A hot eaude cologne cloth was exactly what I needed. By now, I had got quite used to the plane. I even watched two comedy movies. Whenever the plane jerked, I imagined I am traveling in a local bus. Just the fact that the local bus doesn't ride at 45,000ft above the ground. Sitting next to me was a Pakistani mullah who owns a textile shop in Manchester. After a small chat, he handed out his visiting card and went on to read his book.
Blonde airhostesses walked about serving food and drinks. Alas! No chocolates are provided in this plane (grr').
Tasting freedom for the first time, I boldly ordered red wine, but was confused if water or soda is to be added to it. I asked the Pakistani mullah next to me, and with a glare he said that he didn't know.
Finally, we were about to reach Manchester. As the plane plummeted the aerial view of the fields and greenery was superb. What impressed me were the neatly arranged houses with conical rooftops. All houses were just brick colored with no plastering. Many buildings had car parking on big balconies.
Just as we do during the bus journeys in India, just before the plane landed, I got up to take my hand luggage from the rack. A steward promptly rushed to my side and instructed me to stay put in my seat till landing.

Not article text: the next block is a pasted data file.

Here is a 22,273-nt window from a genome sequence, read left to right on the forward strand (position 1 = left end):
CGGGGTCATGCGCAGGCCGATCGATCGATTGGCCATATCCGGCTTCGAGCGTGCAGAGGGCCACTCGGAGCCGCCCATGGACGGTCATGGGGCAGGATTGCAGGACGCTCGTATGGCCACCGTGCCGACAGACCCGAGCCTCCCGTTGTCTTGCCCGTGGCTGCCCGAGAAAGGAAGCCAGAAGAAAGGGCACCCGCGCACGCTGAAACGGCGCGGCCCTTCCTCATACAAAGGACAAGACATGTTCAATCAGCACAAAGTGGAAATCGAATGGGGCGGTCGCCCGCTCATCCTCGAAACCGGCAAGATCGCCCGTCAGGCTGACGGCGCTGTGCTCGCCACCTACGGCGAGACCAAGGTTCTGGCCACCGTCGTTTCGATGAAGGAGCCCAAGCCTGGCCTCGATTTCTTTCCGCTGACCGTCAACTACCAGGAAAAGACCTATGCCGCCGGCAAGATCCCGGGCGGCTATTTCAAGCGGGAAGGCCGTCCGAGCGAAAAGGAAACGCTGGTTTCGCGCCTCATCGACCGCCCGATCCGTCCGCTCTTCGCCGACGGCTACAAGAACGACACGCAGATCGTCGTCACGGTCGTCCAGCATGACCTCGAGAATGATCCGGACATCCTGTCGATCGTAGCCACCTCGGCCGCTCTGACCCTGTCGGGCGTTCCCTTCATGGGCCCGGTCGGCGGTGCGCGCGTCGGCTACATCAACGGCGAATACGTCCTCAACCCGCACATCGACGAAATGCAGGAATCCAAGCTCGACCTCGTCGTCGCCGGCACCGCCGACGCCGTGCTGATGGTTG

After a long run on the runway, the plane finally stopped. But not my journey.
I took hold of the luggage and had to stand in a queue as each of us got down. Then started the long walk ' curse the heavy hand luggage. Why aren't there any staircases in Britian? It is always a stroke of luck to put your feet on the right step on the escalator. This time I couldn't have rolled down as there were lot many people in front of me using the same escalator.
There was yet another queue to collect the main luggage. Little did I know that this was a long series of queues that I had to get used to in Britain.
Nobody checked my bags; God saved my pickles.
Then started the never-ending journey to the railway station. Following the innumerable signboards, God knows how many lefts and rights I turned and how many lifts I went up and down. It was like a treasure hunt.
The trolley laden with the heavy luggage on the smooth polished floor, pulled me along rather than me rolling it. I had a busy time running behind my gliding (rolling) trolley. If I tried to turn the trolley left, it would skid to the far left like a ballet dancer, making me fall over.